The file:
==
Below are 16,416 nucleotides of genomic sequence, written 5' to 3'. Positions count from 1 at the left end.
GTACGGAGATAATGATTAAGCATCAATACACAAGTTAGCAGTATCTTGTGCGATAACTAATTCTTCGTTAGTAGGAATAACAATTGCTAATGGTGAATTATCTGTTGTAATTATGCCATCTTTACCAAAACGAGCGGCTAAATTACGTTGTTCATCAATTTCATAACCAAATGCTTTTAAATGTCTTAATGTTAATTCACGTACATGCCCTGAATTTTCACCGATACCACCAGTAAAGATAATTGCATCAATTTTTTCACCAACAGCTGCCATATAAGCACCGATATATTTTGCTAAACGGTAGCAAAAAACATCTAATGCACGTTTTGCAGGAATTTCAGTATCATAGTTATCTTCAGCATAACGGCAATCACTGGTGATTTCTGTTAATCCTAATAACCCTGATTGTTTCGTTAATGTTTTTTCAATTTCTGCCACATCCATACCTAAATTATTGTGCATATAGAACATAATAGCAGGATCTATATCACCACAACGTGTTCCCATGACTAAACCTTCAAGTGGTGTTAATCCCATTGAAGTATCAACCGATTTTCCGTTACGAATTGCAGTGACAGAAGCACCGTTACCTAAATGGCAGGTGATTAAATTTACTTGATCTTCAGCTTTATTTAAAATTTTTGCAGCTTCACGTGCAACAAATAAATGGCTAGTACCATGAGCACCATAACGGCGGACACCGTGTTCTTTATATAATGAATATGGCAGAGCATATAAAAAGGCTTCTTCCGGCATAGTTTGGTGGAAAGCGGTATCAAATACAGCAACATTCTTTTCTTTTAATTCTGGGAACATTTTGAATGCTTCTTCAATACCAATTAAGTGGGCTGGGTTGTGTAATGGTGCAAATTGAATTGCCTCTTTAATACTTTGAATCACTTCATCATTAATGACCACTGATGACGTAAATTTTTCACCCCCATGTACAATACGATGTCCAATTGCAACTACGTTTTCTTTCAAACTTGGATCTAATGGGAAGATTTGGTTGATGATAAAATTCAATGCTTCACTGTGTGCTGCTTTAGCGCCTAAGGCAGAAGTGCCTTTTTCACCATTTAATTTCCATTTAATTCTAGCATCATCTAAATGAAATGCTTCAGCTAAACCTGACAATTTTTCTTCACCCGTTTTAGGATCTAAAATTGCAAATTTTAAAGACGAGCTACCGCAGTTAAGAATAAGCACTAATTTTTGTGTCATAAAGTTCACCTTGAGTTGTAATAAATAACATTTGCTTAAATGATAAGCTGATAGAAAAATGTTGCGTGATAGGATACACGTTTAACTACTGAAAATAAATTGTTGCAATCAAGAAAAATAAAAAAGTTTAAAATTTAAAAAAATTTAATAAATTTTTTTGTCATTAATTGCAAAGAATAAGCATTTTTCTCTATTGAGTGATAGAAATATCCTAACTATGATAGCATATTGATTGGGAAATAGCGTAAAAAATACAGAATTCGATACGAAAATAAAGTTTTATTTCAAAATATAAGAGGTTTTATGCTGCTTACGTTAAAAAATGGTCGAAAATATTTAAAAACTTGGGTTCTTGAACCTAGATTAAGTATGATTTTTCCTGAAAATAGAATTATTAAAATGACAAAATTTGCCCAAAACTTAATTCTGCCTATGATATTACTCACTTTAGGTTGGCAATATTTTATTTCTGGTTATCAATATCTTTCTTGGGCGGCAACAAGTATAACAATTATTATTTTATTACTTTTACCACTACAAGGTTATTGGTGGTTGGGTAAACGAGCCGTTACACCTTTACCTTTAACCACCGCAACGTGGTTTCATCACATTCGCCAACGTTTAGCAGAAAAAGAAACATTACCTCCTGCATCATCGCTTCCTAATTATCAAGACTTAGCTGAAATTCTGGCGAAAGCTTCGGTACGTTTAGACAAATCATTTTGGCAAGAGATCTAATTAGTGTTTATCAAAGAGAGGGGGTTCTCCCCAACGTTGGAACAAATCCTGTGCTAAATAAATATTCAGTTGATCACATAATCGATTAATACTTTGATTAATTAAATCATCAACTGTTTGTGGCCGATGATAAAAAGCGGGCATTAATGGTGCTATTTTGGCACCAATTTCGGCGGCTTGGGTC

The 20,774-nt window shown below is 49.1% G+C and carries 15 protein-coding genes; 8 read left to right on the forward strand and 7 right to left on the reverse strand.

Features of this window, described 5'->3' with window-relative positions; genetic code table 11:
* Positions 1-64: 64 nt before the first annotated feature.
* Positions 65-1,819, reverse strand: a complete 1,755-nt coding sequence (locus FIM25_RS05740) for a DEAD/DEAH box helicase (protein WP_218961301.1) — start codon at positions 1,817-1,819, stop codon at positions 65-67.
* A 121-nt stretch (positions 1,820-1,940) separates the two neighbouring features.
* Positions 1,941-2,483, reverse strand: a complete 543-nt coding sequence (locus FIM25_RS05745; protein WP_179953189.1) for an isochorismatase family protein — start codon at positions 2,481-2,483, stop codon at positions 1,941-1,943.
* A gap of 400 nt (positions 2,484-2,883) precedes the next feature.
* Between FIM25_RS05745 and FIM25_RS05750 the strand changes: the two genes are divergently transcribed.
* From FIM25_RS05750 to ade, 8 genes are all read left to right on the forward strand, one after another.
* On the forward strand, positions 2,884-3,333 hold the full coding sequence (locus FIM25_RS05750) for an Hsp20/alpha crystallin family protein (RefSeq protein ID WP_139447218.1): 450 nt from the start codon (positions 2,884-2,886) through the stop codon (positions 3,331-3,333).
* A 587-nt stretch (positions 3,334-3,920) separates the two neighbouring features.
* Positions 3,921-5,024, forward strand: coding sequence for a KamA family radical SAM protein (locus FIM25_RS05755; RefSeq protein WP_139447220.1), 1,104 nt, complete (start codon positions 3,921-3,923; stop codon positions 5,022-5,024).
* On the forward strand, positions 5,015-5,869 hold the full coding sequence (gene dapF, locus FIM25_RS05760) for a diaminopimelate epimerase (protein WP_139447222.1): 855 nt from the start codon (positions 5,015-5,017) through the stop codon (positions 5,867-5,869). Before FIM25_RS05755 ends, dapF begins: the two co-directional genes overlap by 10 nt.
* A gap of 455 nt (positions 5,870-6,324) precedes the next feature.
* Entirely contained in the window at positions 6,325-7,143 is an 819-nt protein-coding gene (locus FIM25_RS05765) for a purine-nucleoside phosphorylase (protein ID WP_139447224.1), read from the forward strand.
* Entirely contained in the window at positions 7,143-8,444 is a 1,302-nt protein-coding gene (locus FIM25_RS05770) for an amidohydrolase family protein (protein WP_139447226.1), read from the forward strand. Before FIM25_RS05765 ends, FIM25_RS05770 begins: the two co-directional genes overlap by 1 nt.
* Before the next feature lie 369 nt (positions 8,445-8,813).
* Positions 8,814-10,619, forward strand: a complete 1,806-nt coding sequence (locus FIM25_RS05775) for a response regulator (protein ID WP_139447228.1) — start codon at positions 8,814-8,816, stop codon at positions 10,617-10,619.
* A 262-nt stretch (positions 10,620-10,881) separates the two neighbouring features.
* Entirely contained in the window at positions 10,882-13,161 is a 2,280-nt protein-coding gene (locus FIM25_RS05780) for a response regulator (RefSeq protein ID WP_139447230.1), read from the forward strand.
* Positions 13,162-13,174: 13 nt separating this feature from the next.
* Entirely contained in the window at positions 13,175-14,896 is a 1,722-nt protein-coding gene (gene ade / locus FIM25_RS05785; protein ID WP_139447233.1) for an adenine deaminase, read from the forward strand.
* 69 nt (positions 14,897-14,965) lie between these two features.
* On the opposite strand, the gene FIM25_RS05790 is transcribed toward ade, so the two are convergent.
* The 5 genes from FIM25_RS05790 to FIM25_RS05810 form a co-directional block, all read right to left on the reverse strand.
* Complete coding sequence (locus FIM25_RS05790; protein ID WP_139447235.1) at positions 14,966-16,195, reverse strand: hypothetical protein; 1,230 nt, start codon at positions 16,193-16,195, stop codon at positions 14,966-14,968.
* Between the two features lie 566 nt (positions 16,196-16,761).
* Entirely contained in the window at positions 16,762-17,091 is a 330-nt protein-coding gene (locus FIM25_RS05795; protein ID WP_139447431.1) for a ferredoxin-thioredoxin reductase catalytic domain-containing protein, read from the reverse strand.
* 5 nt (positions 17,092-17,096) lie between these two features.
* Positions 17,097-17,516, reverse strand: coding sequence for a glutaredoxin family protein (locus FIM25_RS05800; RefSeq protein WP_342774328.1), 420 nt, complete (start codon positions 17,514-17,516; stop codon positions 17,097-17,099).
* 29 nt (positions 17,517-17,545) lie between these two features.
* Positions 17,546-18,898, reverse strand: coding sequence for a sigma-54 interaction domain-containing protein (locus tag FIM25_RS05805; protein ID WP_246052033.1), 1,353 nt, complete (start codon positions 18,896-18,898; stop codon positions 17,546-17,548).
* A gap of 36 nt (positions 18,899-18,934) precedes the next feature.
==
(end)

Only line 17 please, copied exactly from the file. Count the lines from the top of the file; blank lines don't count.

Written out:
* Entirely contained in the window at positions 6,325-7,143 is an 819-nt protein-coding gene (locus FIM25_RS05765) for a purine-nucleoside phosphorylase (protein ID WP_139447224.1), read from the forward strand.